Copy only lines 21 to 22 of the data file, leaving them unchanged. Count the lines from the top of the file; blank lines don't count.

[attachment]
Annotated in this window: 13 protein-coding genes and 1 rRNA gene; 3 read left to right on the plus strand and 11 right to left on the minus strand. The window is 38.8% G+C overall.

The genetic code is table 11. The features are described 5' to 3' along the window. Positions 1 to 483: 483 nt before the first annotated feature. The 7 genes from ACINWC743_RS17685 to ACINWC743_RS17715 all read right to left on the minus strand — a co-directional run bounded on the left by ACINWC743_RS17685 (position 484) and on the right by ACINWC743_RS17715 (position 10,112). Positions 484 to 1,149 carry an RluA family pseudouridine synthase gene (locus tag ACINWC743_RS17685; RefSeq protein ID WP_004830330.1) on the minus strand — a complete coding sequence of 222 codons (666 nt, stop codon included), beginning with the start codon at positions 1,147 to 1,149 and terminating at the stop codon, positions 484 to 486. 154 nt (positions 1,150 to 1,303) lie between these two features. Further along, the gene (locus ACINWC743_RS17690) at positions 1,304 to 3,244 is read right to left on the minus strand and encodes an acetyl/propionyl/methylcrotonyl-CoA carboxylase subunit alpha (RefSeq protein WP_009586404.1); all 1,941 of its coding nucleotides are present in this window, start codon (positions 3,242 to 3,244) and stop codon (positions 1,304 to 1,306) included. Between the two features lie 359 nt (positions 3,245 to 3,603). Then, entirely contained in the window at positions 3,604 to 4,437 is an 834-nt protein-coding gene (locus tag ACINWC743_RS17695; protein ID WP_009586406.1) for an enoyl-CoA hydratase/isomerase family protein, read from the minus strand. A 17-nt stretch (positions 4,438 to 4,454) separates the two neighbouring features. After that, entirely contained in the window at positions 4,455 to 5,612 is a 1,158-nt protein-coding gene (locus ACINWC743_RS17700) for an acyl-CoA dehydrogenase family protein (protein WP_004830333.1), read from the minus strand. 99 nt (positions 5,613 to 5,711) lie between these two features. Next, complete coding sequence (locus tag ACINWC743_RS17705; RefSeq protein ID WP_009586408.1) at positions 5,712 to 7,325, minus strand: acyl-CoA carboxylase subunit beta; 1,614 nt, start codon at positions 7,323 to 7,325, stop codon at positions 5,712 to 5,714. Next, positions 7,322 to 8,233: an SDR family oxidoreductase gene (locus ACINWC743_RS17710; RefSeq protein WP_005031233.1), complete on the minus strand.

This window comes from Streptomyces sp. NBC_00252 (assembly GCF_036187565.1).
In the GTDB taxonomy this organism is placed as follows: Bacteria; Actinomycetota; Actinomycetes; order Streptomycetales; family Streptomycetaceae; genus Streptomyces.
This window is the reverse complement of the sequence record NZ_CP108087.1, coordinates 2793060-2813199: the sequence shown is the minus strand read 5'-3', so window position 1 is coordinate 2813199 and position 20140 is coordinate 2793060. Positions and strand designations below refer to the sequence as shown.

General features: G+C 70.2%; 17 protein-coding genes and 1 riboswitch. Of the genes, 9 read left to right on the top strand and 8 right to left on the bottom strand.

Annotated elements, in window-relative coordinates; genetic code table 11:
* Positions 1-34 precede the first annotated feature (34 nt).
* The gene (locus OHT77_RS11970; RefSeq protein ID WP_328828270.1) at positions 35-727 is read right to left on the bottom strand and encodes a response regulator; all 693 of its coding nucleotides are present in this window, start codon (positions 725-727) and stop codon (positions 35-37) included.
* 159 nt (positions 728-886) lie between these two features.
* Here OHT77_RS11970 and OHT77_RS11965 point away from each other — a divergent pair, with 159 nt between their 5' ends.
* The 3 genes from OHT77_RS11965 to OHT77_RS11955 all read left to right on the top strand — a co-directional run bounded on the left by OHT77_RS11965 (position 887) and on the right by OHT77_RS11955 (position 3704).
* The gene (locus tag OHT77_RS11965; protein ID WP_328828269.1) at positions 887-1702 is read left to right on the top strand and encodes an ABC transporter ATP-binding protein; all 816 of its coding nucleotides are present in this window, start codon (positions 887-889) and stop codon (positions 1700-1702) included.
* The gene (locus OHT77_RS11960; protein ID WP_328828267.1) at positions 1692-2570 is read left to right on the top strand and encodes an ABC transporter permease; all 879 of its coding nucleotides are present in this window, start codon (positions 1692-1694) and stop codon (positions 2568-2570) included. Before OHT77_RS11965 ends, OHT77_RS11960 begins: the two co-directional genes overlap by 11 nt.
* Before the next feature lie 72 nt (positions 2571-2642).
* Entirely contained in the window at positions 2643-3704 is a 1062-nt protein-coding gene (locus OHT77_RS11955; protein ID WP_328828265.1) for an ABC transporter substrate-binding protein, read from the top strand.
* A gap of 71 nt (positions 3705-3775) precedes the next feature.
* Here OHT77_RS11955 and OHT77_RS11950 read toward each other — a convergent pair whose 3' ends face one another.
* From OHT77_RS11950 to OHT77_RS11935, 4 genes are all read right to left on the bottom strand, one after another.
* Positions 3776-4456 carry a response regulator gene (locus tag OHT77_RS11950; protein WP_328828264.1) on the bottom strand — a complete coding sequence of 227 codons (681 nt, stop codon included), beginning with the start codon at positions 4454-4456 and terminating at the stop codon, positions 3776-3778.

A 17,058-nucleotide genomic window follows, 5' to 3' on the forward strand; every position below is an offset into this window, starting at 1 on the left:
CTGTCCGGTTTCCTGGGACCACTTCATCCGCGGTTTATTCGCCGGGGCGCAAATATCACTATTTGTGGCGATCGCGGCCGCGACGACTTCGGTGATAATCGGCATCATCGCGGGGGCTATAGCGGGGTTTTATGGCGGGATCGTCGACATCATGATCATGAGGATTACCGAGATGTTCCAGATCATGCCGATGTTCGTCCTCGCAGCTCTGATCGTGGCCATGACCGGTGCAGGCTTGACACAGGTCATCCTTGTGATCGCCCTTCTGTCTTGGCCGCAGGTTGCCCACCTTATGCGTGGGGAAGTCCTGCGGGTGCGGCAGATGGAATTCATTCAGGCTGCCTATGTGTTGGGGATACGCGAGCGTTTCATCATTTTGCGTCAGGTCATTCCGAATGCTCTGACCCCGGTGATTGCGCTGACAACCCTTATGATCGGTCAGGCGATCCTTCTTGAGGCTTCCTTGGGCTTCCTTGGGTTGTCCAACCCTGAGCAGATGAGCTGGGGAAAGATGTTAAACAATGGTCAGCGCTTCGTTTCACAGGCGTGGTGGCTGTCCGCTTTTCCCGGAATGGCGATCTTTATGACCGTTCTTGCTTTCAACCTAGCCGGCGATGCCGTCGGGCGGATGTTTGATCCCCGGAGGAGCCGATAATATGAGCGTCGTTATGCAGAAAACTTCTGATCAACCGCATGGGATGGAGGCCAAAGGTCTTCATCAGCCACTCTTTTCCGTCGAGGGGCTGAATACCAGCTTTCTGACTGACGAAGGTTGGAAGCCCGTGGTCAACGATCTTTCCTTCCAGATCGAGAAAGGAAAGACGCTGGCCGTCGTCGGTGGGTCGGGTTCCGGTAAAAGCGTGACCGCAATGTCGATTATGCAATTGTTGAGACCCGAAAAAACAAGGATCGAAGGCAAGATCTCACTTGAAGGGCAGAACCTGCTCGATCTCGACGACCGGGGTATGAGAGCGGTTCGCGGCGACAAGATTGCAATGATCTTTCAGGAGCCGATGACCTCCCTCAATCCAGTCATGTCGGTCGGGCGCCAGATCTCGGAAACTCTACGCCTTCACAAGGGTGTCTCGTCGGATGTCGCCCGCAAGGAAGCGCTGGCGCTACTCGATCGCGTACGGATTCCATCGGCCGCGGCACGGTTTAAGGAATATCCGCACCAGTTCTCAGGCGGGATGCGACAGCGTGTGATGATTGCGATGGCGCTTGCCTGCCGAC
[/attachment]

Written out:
A 17,058-nucleotide genomic window follows, 5' to 3' on the forward strand; every position below is an offset into this window, starting at 1 on the left:
CTGTCCGGTTTCCTGGGACCACTTCATCCGCGGTTTATTCGCCGGGGCGCAAATATCACTATTTGTGGCGATCGCGGCCGCGACGACTTCGGTGATAATCGGCATCATCGCGGGGGCTATAGCGGGGTTTTATGGCGGGATCGTCGACATCATGATCATGAGGATTACCGAGATGTTCCAGATCATGCCGATGTTCGTCCTCGCAGCTCTGATCGTGGCCATGACCGGTGCAGGCTTGACACAGGTCATCCTTGTGATCGCCCTTCTGTCTTGGCCGCAGGTTGCCCACCTTATGCGTGGGGAAGTCCTGCGGGTGCGGCAGATGGAATTCATTCAGGCTGCCTATGTGTTGGGGATACGCGAGCGTTTCATCATTTTGCGTCAGGTCATTCCGAATGCTCTGACCCCGGTGATTGCGCTGACAACCCTTATGATCGGTCAGGCGATCCTTCTTGAGGCTTCCTTGGGCTTCCTTGGGTTGTCCAACCCTGAGCAGATGAGCTGGGGAAAGATGTTAAACAATGGTCAGCGCTTCGTTTCACAGGCGTGGTGGCTGTCCGCTTTTCCCGGAATGGCGATCTTTATGACCGTTCTTGCTTTCAACCTAGCCGGCGATGCCGTCGGGCGGATGTTTGATCCCCGGAGGAGCCGATAATATGAGCGTCGTTATGCAGAAAACTTCTGATCAACCGCATGGGATGGAGGCCAAAGGTCTTCATCAGCCACTCTTTTCCGTCGAGGGGCTGAATACCAGCTTTCTGACTGACGAAGGTTGGAAGCCCGTGGTCAACGATCTTTCCTTCCAGATCGAGAAAGGAAAGACGCTGGCCGTCGTCGGTGGGTCGGGTTCCGGTAAAAGCGTGACCGCAATGTCGATTATGCAATTGTTGAGACCCGAAAAAACAAGGATCGAAGGCAAGATCTCACTTGAAGGGCAGAACCTGCTCGATCTCGACGACCGGGGTATGAGAGCGGTTCGCGGCGACAAGATTGCAATGATCTTTCAGGAGCCGATGACCTCCCTCAATCCAGTCATGTCGGTCGGGCGCCAGATCTCGGAAACTCTACGCCTTCACAAGGGTGTCTCGTCGGATGTCGCCCGCAAGGAAGCGCTGGCGCTACTCGATCGCGTACGGATTCCATCGGCCGCGGCACGGTTTAAGGAATATCCGCACCAGTTCTCAGGCGGGATGCGACAGCGTGTGATGATTGCGATGGCGCTTGCCTGCCGAC